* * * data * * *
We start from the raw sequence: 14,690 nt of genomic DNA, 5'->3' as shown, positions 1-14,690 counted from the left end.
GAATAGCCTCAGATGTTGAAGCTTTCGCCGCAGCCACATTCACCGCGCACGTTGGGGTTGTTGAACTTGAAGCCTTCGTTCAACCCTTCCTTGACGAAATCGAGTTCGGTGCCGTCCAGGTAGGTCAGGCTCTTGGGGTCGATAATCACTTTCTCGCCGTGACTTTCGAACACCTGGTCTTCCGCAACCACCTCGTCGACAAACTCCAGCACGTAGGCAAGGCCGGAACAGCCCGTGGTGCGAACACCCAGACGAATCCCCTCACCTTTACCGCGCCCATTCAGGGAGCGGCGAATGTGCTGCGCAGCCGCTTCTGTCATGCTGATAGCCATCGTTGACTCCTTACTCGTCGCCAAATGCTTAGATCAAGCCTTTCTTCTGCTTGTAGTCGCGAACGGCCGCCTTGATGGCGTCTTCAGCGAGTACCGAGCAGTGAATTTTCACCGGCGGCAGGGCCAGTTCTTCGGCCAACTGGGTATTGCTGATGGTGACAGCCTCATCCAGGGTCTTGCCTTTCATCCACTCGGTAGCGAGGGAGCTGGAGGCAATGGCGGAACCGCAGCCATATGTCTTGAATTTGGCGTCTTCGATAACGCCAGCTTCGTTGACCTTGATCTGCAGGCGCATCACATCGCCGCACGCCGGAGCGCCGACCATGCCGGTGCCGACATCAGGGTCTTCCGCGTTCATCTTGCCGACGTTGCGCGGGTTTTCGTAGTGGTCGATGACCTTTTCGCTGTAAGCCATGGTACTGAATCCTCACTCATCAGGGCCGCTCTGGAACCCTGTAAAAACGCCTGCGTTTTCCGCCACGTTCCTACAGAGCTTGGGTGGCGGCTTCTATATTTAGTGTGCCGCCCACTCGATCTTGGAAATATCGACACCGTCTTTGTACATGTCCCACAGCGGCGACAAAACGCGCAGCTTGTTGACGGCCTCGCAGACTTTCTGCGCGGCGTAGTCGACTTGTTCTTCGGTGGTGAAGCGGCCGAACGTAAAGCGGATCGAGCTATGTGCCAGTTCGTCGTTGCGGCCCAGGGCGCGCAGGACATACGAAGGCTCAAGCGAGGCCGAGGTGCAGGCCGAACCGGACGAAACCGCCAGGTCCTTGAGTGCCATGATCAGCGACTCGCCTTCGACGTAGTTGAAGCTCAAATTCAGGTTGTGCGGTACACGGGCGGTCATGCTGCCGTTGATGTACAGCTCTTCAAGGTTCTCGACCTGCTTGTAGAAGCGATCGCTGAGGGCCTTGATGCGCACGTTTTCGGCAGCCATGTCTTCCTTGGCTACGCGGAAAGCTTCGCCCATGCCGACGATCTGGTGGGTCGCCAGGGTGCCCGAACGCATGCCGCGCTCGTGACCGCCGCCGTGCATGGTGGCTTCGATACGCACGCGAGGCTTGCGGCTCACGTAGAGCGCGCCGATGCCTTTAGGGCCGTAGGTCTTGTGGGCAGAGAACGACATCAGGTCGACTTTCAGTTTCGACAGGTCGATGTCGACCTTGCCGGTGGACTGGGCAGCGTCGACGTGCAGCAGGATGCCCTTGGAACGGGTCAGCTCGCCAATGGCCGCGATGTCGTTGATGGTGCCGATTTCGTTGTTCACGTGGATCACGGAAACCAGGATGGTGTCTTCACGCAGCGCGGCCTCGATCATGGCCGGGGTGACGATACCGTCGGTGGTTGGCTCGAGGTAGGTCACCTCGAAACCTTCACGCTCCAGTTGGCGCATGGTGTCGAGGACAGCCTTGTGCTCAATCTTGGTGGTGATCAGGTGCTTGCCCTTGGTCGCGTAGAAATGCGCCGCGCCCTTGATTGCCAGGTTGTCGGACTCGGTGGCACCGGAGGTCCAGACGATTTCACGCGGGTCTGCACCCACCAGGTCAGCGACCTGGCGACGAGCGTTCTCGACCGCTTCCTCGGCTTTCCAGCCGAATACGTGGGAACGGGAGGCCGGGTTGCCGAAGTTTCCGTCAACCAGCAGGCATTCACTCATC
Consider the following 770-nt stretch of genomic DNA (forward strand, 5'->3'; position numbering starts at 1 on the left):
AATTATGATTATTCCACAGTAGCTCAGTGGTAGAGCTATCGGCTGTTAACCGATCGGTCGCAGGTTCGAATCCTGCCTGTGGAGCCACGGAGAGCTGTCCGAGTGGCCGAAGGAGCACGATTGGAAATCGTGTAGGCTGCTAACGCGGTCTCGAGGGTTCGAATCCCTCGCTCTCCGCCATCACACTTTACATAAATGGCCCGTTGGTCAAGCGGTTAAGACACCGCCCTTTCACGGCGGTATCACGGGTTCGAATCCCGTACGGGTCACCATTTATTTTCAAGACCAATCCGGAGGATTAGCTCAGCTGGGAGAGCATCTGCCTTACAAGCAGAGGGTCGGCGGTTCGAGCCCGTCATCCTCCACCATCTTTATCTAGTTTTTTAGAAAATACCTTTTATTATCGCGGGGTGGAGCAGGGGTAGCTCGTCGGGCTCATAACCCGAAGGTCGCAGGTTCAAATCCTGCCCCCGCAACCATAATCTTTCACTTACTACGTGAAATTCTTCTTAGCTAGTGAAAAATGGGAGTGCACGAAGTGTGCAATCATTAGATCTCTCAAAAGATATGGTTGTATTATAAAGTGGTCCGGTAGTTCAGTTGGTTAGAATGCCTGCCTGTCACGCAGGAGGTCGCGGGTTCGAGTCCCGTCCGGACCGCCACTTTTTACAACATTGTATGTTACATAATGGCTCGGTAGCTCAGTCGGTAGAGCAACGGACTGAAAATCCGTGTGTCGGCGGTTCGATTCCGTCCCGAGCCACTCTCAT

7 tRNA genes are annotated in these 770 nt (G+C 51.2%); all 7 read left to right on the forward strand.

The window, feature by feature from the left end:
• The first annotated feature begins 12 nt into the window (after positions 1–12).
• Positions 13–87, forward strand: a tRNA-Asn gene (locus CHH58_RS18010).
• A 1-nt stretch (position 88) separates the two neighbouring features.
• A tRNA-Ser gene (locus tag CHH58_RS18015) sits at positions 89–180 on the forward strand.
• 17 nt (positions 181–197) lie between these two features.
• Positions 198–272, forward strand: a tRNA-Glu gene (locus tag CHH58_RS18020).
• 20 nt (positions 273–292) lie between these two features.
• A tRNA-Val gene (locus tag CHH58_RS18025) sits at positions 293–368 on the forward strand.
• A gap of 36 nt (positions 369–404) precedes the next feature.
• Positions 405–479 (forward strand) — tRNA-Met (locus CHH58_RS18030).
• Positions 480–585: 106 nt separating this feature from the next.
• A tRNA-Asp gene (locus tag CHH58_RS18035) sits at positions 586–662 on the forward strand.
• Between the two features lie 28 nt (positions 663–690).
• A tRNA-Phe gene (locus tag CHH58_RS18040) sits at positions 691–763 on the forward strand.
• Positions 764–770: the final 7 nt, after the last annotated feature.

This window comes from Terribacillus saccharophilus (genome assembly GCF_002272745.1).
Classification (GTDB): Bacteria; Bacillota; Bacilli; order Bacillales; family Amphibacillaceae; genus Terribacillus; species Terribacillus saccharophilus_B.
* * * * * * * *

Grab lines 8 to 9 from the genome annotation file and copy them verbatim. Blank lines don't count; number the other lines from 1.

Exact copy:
• Positions 13–87, forward strand: a tRNA-Asn gene (locus CHH58_RS18010).
• A 1-nt stretch (position 88) separates the two neighbouring features.